When Busch drove for Jack Roush, it just didn’t bring out the best in an obviously talented driver, by which I mean his concentration wasn’t as much on his job as it was his frustrations. They were frequently on display for all of us.

Penske has a way of dealing with such as this with all of his drivers. They don’t call him “The Captain” for nothing. Penske has rules of conduct that must be followed.

A case in point would have to be Busch’s well-noted, multiple rants on the radio, seemingly race after race. Penske remained calm – although he could have easily been upset, as others were. Even Jimmy Spencer wasn’t able to “adjust Kurt’s attitude” in a physical confrontation – much less Busch’s teeth.

Penske adopted a much different tactic. He addressed the issue in private. As a result, it shouldn’t go unnoticed that Busch seems to have a different attitude these days.

Penske doesn’t get mad. He makes decisions. Busch is now fully aware of that. Sometimes the woodshed isn’t so bad for you.

What really prompted all of this was to witness Busch at Daytona last month. Amidst all the autograph seekers and well wishers that were following him from the media center, he was late for another interview and apologized to the fans for not being able to stop.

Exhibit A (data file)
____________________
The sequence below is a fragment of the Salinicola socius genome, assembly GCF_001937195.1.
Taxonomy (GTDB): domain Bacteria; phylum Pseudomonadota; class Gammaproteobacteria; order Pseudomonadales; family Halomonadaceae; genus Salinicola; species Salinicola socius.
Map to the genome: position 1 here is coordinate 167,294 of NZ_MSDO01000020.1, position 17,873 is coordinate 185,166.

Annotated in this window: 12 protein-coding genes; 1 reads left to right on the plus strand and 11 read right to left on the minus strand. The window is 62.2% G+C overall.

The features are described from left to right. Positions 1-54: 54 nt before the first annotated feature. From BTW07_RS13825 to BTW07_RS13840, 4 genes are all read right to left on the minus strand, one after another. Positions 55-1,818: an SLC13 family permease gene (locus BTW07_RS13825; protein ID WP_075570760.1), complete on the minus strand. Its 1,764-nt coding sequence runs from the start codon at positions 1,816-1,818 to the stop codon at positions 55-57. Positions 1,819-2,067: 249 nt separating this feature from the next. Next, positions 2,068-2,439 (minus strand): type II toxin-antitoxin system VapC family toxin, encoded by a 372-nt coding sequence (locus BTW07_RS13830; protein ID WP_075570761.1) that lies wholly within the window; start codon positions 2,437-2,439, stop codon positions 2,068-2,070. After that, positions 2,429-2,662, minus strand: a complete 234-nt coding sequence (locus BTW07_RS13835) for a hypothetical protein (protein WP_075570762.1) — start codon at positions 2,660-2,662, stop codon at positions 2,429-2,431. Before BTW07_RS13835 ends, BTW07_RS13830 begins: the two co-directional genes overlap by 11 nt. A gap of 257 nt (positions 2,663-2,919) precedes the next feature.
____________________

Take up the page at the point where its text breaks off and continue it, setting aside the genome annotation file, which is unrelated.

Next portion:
He kept moving with purpose and then, out of the corner of his eye, he saw a young boy in a wheelchair. He immediately turned around and headed straight for the child.

What happened next was a testament to the real Busch inside. He knelt down, put his arms around the boy, spoke to him – inaudible to the rest of the crowd – and spent almost five minutes with him.

No one dared interrupt this communication of one truly compassionate human to another – and one whose life may have been uplifted. This is the real Busch. I was there and to say I was moved would be an understatement.

We can never be sure if the last two races are a harbinger of good things to come for Busch and the Penske team. But what is certain is that his ability to mature under the tutelage of “The Captain” has made a difference overall – and also almost certainly in Busch’s life.

He’s now a contender once again and that has to motivate him to excel, a virtue that Penske is renowned for extracting from his drivers and others around him.

On that day in Daytona, Penske would no doubt have been proud to see what he had been instrumental in creating. Not only for Kurt Busch but, more important, also for a small boy running his own race.
Next on Roger’s menu is Brad Keselowski